Recipient of the Félix Indigenous Artist of the Year 2021, Kiki Harper, aka Anachnid, has been making her mark on the extraordinary pop-trap scene for five or six years. Three years after her album with a strong RnB tendency Dreamweaver, the bilingual singer and beatmaker Oji-Crie is back with an astral and rich instrumental EP. Made up of three mystical and mysterious pieces, Freak of Nature is the soundtrack to an imaginary film that must tell the story of a protagonist in search of themselves going through a whole range of emotions. This saga is about danger, karma, magic, and reclaiming your power.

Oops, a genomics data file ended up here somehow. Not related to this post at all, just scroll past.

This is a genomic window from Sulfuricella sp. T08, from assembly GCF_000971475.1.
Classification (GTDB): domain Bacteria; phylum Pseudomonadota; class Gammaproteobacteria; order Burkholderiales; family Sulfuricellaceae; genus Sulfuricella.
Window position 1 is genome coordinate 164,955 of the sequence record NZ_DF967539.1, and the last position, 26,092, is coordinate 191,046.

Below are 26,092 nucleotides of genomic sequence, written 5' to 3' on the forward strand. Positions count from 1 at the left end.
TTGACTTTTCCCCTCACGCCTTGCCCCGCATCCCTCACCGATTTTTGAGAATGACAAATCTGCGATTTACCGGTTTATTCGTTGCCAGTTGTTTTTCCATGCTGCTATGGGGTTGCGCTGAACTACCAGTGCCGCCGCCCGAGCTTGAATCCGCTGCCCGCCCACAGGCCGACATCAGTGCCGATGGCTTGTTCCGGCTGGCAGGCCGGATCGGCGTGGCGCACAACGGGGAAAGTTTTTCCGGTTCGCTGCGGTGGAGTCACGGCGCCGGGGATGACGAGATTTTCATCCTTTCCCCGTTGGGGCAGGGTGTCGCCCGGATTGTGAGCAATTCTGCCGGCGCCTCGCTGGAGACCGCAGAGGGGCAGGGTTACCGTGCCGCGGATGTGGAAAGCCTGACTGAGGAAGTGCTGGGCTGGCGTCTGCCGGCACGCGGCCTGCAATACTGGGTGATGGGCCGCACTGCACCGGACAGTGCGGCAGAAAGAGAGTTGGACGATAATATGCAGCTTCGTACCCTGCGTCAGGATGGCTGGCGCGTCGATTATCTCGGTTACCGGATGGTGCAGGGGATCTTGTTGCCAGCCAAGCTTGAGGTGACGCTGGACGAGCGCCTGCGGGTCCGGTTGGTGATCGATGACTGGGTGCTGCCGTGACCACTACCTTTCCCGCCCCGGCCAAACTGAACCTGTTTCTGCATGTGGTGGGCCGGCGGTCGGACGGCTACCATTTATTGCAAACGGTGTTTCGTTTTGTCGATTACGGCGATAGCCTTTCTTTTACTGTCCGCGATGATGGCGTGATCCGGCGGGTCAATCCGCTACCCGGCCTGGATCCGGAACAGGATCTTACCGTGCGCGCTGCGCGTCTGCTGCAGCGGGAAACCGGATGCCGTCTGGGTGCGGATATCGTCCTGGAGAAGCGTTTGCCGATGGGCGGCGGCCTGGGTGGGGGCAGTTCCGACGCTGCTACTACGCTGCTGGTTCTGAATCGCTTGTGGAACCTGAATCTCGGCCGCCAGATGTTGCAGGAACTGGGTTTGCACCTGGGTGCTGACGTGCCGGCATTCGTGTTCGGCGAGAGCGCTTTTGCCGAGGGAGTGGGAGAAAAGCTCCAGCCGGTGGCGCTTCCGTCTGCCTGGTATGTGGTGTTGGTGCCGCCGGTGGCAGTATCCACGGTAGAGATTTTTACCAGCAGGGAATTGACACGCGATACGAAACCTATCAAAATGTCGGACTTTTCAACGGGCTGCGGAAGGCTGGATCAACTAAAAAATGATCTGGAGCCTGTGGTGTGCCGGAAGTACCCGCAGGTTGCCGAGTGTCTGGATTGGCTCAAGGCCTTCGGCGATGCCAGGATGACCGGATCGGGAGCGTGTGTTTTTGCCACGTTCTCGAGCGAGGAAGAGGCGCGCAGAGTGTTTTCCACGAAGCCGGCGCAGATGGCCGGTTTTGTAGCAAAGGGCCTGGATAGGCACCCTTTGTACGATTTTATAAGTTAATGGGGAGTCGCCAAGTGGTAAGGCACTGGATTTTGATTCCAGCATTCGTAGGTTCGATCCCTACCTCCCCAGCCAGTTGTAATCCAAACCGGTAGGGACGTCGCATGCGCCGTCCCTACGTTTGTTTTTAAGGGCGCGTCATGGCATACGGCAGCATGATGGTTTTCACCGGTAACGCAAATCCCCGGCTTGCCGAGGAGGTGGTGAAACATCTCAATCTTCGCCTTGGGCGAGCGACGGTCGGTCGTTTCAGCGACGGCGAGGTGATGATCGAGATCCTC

This is a new direction for the disciple of the spider, who has defined herself since the beginning of her project as an Indigenous musician anchored in the urban environment—she is based in Montreal. Even if the theme of nature carved out a place for itself on Dreamweaver, its trap beats and its way of alternating singing and rap had until now articulated a unique point of view on the relationship between Indigenous identity and urbanity. Here, trap gives way to distressing electro rhythms, like on “Warrior Woman,” and dense ambient, made of feverish synthesizers and inventive percussion on “War.” Add glockenspiel, horn and piano and you are caught in an unwelcoming forest worthy of a story not for children.
The voice of the young woman is no longer there to tell the stories, but becomes a disembodied rattle or an abstract breath, like the chorus of ancestors (humans and animals) with whom she dialogues. We are impatiently awaiting the sequel, perhaps a full-length album?